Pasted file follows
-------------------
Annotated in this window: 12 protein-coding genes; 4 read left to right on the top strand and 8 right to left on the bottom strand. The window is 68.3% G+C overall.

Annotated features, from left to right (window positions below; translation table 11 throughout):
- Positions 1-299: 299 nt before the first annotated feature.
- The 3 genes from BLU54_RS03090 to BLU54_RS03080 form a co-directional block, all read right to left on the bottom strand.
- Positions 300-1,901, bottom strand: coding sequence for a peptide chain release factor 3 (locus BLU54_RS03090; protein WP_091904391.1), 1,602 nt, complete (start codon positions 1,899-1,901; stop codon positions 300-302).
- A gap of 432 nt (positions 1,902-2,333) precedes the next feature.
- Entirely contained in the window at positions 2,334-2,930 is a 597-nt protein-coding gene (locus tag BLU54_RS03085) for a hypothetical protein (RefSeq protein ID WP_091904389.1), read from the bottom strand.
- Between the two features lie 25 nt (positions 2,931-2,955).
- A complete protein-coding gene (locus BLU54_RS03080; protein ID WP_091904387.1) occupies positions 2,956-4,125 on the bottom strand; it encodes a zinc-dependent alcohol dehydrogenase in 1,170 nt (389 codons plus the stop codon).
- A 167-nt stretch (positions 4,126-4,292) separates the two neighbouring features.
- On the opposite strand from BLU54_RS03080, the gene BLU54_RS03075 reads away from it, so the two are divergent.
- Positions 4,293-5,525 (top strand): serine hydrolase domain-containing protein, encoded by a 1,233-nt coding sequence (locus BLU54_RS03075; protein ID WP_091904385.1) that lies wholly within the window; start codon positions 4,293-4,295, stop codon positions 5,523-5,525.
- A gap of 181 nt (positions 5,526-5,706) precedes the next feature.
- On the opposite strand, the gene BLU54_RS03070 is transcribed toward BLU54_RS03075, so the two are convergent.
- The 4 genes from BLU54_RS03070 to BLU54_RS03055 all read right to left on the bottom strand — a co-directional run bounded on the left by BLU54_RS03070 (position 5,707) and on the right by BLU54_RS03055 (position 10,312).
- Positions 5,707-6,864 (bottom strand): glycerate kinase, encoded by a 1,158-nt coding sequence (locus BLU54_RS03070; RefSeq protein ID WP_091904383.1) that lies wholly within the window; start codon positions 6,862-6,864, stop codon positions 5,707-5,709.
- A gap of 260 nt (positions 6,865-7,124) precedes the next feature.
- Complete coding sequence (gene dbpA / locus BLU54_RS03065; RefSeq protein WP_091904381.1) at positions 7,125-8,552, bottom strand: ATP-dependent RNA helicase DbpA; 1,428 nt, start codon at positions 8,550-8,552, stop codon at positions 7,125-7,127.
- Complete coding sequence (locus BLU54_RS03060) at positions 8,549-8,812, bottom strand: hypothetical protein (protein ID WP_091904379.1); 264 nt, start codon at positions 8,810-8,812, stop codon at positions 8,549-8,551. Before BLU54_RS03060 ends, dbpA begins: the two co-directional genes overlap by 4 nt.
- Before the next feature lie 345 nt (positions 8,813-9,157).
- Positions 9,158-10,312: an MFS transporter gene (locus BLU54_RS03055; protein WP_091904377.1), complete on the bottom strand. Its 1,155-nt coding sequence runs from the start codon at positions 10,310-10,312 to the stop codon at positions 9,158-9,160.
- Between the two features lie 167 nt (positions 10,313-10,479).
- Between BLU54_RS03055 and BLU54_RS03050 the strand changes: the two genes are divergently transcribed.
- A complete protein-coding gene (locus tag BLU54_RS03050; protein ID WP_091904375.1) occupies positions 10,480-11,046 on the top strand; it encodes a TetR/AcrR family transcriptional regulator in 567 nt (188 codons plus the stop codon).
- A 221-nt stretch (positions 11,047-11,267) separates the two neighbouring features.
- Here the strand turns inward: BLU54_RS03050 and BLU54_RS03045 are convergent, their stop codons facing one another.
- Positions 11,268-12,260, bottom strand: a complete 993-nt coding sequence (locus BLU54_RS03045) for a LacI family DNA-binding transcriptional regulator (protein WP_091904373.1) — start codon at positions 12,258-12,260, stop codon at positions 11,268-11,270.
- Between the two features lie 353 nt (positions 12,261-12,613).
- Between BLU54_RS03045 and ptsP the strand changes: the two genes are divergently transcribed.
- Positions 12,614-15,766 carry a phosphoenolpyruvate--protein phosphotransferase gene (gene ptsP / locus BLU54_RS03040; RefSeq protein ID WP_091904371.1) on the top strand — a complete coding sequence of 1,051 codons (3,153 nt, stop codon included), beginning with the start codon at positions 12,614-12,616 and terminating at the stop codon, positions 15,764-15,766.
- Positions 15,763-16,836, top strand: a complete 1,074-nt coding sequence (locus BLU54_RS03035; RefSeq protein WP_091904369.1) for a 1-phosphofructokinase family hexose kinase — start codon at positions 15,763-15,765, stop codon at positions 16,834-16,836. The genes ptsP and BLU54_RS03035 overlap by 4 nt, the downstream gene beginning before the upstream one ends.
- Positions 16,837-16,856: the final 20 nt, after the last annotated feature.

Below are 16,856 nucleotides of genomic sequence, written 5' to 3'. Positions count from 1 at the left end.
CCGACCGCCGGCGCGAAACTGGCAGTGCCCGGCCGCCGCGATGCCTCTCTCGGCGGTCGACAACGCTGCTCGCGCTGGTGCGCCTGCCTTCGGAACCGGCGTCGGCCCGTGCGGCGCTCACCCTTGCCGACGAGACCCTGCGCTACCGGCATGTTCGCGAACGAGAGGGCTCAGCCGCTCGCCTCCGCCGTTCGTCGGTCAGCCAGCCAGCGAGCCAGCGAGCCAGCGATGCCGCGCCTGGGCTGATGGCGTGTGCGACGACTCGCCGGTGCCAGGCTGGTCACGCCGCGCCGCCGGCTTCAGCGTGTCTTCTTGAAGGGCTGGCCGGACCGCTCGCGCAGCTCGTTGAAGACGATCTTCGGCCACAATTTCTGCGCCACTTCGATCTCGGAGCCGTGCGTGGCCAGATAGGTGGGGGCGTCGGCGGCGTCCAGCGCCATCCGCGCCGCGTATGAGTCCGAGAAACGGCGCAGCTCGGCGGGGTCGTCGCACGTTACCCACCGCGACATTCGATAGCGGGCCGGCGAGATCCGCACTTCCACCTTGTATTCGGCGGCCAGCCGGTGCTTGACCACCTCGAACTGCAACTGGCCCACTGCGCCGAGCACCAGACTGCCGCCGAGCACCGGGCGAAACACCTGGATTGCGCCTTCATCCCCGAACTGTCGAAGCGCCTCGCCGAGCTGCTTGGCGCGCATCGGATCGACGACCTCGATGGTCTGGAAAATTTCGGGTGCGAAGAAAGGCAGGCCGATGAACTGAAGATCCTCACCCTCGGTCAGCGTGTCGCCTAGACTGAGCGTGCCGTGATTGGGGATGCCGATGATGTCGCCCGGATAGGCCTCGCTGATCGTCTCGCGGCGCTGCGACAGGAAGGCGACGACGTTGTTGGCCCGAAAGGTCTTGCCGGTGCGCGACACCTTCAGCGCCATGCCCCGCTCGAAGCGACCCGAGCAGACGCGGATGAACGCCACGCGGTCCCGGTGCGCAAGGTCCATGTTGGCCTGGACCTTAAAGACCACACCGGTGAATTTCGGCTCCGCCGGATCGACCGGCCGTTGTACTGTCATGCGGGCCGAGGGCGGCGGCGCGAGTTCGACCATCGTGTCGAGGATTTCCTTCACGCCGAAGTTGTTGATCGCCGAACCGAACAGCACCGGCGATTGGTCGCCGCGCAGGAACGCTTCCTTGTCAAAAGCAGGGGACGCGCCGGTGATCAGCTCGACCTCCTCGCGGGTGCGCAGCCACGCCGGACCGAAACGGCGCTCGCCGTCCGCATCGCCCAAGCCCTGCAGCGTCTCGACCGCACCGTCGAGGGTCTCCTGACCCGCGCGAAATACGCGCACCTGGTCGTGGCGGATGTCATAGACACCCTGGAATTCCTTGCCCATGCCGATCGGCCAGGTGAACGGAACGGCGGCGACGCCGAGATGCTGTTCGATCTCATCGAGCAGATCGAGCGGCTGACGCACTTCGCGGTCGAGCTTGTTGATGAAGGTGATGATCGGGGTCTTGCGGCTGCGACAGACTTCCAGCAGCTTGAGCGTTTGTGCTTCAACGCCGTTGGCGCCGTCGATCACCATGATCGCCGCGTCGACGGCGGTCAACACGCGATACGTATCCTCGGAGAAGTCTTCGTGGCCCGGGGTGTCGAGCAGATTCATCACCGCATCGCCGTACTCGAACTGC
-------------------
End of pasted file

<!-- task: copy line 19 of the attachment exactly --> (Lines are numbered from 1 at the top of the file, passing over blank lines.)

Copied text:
- Complete coding sequence (locus BLU54_RS03060) at positions 8,549-8,812, bottom strand: hypothetical protein (protein ID WP_091904379.1); 264 nt, start codon at positions 8,810-8,812, stop codon at positions 8,549-8,551. Before BLU54_RS03060 ends, dbpA begins: the two co-directional genes overlap by 4 nt.